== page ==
Despite the preparedness assured by the different agencies of our country, particularly the National Disaster Risk Reduction Management Council or NDRRMC (formerly known as NDCC), DOST-PAG-ASA, Philippine Coast Guard, DPWH, Department of Agriculture, Department of Education and CHED, Super Typhoon Juan seems to have beaten our best as it still manages to leave some part of our lands devastated and severely damaged. Being the first typhoon to have reached 200+ KPH over the past 2 years, this super typhoon have definitely reminded us that when the force of the nature comes down falling to us, no matter how prepared we are, destruction and damages, devastation will always be manifested.
Typhoon Juan (Internationally known as Megi) entered our area of responsibility 1:00 am of Saturday, October 16, 2010. His entrance marked the alert for our country as it is categorized as a Super Typhoon, with wind strength of 225 KPH for its center winds and gustiness of 260 KPH. All meteorological agencies, except for our PAG-ASA predicted that the typhoon would hit Cagayan when it makes its landfall for the following days. However, PAG-ASA was right when they said that the typhoon will hit the land masses of Isabela, at around 10 am to 12 noon of Monday, October 18, 2010. They were dead right because the typhoon made its landfall in Isabela at exactly 11:25 am of that day. After which, the agency predicted more that it will exit in the provinces of Ilocos Region. But a twist happened in the course of travel of this typhoon as it slowly shifted its direction for exit, aiming now at Pangasinan. So likely, parts of the country that have taken the typhoon’s strength head on were Cagayan, Isabela, Ilocos and Pangasinan. All of these countries summed up the damages left by this typhoon after ravaging our lands. The damage was estimated to be over 1 billion pesos, contributing to such is the field of agriculture, infrastructure and education. With its unprecedented strength, the typhoon also caused 10 casualties, deaths of which are attributed to drowning, being slammed by the falling trees and being hit by lightning. If not for the mountain ranges it hit when it made its landfall, the typhoon could have been more destructive as it posses strength like no other.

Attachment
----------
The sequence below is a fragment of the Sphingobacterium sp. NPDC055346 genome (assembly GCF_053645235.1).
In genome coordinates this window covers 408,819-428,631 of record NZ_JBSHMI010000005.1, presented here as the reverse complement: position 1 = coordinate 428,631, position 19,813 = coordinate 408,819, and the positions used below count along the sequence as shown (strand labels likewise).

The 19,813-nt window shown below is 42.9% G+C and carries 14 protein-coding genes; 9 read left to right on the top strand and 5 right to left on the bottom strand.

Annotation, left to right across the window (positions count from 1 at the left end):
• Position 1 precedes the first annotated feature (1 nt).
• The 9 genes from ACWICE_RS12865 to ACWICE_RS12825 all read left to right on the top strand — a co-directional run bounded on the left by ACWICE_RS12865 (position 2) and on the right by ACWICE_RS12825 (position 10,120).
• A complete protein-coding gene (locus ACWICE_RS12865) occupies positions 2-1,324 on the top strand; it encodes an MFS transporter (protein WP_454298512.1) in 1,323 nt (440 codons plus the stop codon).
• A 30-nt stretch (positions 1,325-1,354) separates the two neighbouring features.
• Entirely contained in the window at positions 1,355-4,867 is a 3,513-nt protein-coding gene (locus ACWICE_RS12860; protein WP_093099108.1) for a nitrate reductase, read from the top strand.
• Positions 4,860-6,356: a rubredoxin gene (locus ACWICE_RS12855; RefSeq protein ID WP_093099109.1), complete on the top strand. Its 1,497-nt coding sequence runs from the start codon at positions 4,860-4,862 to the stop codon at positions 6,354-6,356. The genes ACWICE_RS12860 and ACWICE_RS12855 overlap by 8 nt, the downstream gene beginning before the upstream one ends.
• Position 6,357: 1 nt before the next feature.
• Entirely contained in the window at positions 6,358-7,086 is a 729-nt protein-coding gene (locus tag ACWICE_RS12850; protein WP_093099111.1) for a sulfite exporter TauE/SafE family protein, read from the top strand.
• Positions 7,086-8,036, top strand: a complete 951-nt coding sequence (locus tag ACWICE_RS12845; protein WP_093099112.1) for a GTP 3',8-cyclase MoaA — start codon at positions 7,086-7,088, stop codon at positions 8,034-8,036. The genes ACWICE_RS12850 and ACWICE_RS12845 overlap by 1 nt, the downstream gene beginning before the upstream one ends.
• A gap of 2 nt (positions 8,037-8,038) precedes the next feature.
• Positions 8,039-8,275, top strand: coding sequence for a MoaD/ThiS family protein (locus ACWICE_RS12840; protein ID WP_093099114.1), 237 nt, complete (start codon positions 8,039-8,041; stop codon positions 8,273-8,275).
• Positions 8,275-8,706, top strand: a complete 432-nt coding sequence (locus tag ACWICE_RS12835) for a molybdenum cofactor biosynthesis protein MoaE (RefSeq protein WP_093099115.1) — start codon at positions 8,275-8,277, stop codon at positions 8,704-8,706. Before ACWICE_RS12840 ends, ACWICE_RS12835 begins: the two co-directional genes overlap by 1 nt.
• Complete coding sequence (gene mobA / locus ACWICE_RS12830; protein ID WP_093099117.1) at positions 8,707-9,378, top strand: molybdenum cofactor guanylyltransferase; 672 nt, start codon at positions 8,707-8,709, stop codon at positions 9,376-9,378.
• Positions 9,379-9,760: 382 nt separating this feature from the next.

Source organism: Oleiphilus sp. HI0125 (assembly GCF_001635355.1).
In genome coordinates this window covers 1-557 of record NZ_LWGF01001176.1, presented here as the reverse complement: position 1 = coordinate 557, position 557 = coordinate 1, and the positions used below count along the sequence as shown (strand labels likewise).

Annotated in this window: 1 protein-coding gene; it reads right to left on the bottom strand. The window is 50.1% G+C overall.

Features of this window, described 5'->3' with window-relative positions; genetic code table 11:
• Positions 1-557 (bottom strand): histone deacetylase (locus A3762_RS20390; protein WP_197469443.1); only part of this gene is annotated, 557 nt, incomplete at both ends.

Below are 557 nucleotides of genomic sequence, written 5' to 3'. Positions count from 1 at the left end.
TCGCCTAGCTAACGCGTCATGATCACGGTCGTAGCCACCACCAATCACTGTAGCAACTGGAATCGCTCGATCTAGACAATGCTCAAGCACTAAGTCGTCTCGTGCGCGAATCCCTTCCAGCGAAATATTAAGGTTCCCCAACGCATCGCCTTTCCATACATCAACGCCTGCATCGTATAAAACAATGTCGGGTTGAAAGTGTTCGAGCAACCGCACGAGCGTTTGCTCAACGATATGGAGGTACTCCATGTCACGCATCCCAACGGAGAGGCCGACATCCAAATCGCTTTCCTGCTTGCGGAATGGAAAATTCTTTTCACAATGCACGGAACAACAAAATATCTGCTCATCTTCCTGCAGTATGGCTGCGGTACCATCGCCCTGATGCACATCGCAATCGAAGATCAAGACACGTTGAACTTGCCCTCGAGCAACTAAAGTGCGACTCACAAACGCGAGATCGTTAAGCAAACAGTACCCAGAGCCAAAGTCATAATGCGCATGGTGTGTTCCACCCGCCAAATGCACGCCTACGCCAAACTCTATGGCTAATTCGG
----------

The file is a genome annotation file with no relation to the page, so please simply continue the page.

We should be proud that our preparedness has lessened the extent of the damages dealt to us by the attack of this calamity. But we must keep in mind that we have still experienced great lost, not only in properties, but also in lives. Let us not be complacent as calamities such as typhoon Juan could leave Philippines as a devastated land.
Photograph: Dennis M. Sabangan/EPA (www.guardian.co.uk)